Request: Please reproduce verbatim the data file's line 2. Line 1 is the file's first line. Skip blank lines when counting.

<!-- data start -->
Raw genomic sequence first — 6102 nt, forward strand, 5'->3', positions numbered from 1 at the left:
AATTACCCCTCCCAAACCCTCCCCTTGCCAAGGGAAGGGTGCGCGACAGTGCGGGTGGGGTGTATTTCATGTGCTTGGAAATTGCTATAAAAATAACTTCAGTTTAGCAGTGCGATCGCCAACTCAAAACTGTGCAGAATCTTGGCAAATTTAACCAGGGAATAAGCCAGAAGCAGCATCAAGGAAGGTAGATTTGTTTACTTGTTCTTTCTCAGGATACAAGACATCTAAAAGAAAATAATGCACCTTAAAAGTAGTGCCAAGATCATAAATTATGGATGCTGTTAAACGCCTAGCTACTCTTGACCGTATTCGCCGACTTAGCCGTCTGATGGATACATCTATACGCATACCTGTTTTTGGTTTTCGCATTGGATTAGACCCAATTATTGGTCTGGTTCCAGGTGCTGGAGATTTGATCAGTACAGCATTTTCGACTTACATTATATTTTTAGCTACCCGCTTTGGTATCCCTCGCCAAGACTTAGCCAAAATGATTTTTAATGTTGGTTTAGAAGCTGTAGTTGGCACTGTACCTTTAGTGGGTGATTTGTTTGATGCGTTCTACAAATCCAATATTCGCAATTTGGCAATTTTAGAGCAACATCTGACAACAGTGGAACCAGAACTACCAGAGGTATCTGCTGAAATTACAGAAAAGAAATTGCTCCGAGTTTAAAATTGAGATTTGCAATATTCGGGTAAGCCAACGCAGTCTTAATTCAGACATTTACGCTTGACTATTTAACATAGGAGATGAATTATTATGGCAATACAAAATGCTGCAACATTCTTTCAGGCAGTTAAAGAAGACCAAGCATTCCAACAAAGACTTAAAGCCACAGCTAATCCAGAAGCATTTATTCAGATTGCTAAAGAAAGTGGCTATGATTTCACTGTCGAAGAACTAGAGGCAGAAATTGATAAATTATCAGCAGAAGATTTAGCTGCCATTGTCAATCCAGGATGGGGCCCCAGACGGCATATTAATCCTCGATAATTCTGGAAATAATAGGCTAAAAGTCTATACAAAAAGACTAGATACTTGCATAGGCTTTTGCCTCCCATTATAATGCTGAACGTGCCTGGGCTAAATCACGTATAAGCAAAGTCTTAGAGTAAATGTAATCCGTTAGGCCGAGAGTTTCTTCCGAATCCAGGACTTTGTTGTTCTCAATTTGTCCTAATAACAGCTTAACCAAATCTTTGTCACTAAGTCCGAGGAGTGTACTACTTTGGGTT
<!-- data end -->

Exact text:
AATTACCCCTCCCAAACCCTCCCCTTGCCAAGGGAAGGGTGCGCGACAGTGCGGGTGGGGTGTATTTCATGTGCTTGGAAATTGCTATAAAAATAACTTCAGTTTAGCAGTGCGATCGCCAACTCAAAACTGTGCAGAATCTTGGCAAATTTAACCAGGGAATAAGCCAGAAGCAGCATCAAGGAAGGTAGATTTGTTTACTTGTTCTTTCTCAGGATACAAGACATCTAAAAGAAAATAATGCACCTTAAAAGTAGTGCCAAGATCATAAATTATGGATGCTGTTAAACGCCTAGCTACTCTTGACCGTATTCGCCGACTTAGCCGTCTGATGGATACATCTATACGCATACCTGTTTTTGGTTTTCGCATTGGATTAGACCCAATTATTGGTCTGGTTCCAGGTGCTGGAGATTTGATCAGTACAGCATTTTCGACTTACATTATATTTTTAGCTACCCGCTTTGGTATCCCTCGCCAAGACTTAGCCAAAATGATTTTTAATGTTGGTTTAGAAGCTGTAGTTGGCACTGTACCTTTAGTGGGTGATTTGTTTGATGCGTTCTACAAATCCAATATTCGCAATTTGGCAATTTTAGAGCAACATCTGACAACAGTGGAACCAGAACTACCAGAGGTATCTGCTGAAATTACAGAAAAGAAATTGCTCCGAGTTTAAAATTGAGATTTGCAATATTCGGGTAAGCCAACGCAGTCTTAATTCAGACATTTACGCTTGACTATTTAACATAGGAGATGAATTATTATGGCAATACAAAATGCTGCAACATTCTTTCAGGCAGTTAAAGAAGACCAAGCATTCCAACAAAGACTTAAAGCCACAGCTAATCCAGAAGCATTTATTCAGATTGCTAAAGAAAGTGGCTATGATTTCACTGTCGAAGAACTAGAGGCAGAAATTGATAAATTATCAGCAGAAGATTTAGCTGCCATTGTCAATCCAGGATGGGGCCCCAGACGGCATATTAATCCTCGATAATTCTGGAAATAATAGGCTAAAAGTCTATACAAAAAGACTAGATACTTGCATAGGCTTTTGCCTCCCATTATAATGCTGAACGTGCCTGGGCTAAATCACGTATAAGCAAAGTCTTAGAGTAAATGTAATCCGTTAGGCCGAGAGTTTCTTCCGAATCCAGGACTTTGTTGTTCTCAATTTGTCCTAATAACAGCTTAACCAAATCTTTGTCACTAAGTCCGAGGAGTGTACTACTTTGGGTT